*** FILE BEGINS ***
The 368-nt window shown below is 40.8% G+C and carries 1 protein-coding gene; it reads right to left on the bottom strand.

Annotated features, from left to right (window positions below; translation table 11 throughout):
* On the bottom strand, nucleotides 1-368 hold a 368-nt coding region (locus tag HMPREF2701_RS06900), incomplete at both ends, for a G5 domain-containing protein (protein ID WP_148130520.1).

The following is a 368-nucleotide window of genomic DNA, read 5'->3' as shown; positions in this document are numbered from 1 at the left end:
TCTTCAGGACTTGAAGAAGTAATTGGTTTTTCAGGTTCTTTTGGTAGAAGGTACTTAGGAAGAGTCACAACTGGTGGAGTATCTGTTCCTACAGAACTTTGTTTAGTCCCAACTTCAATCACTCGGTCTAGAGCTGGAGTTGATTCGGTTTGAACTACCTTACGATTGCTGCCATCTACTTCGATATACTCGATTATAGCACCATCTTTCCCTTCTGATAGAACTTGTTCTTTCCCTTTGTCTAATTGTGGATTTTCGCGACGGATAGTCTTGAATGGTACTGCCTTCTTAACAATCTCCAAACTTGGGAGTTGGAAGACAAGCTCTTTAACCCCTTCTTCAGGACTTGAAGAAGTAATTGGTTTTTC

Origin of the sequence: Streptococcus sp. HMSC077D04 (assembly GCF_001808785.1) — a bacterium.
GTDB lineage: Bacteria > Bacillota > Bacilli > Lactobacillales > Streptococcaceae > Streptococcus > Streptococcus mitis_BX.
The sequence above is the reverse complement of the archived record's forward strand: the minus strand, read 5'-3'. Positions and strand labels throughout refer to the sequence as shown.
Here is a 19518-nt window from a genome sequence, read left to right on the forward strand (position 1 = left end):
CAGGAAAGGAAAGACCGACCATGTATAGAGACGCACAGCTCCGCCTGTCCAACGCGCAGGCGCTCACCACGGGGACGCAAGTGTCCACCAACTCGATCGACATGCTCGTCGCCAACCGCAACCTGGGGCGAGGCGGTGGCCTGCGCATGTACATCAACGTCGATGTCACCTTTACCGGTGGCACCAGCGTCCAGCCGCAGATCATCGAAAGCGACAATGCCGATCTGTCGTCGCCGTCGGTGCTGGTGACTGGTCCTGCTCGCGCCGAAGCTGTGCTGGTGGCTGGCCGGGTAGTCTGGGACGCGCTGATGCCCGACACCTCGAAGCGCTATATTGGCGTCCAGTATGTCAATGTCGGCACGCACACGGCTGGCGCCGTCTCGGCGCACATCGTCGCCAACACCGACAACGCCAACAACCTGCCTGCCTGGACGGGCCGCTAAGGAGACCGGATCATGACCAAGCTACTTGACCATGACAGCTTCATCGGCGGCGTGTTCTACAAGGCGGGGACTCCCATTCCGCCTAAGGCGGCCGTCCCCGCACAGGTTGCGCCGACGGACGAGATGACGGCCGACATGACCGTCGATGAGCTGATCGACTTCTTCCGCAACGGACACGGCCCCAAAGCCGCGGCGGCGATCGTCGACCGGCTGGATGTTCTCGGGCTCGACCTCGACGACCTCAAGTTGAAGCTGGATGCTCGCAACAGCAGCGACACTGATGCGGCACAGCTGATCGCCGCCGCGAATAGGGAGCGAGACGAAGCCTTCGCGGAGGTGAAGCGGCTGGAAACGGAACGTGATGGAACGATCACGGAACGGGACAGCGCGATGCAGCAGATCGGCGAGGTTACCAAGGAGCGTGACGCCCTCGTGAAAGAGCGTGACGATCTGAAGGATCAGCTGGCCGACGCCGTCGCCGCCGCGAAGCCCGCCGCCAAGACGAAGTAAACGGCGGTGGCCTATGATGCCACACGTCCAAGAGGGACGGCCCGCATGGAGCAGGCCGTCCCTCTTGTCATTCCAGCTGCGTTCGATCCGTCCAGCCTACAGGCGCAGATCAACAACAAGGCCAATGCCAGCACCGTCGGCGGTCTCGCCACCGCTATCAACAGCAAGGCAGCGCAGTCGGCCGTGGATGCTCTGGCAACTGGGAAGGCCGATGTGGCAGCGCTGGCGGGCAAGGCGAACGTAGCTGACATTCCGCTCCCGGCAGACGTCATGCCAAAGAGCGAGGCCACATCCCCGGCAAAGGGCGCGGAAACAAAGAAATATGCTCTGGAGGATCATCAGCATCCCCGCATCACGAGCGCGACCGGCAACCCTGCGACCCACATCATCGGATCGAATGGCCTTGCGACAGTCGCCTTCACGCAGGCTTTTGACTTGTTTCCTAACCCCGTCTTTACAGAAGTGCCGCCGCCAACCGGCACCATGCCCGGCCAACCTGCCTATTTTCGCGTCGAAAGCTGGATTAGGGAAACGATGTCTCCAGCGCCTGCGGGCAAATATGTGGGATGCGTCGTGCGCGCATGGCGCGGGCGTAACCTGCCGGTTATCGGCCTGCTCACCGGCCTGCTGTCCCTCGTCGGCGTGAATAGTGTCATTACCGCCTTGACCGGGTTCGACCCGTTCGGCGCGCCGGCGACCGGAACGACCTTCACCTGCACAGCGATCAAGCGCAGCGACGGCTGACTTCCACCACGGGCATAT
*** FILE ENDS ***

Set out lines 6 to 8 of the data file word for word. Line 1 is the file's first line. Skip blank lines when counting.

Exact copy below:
Origin of the sequence: Streptococcus sp. HMSC077D04 (assembly GCF_001808785.1) — a bacterium.
GTDB lineage: Bacteria > Bacillota > Bacilli > Lactobacillales > Streptococcaceae > Streptococcus > Streptococcus mitis_BX.
The sequence above is the reverse complement of the archived record's forward strand: the minus strand, read 5'-3'. Positions and strand labels throughout refer to the sequence as shown.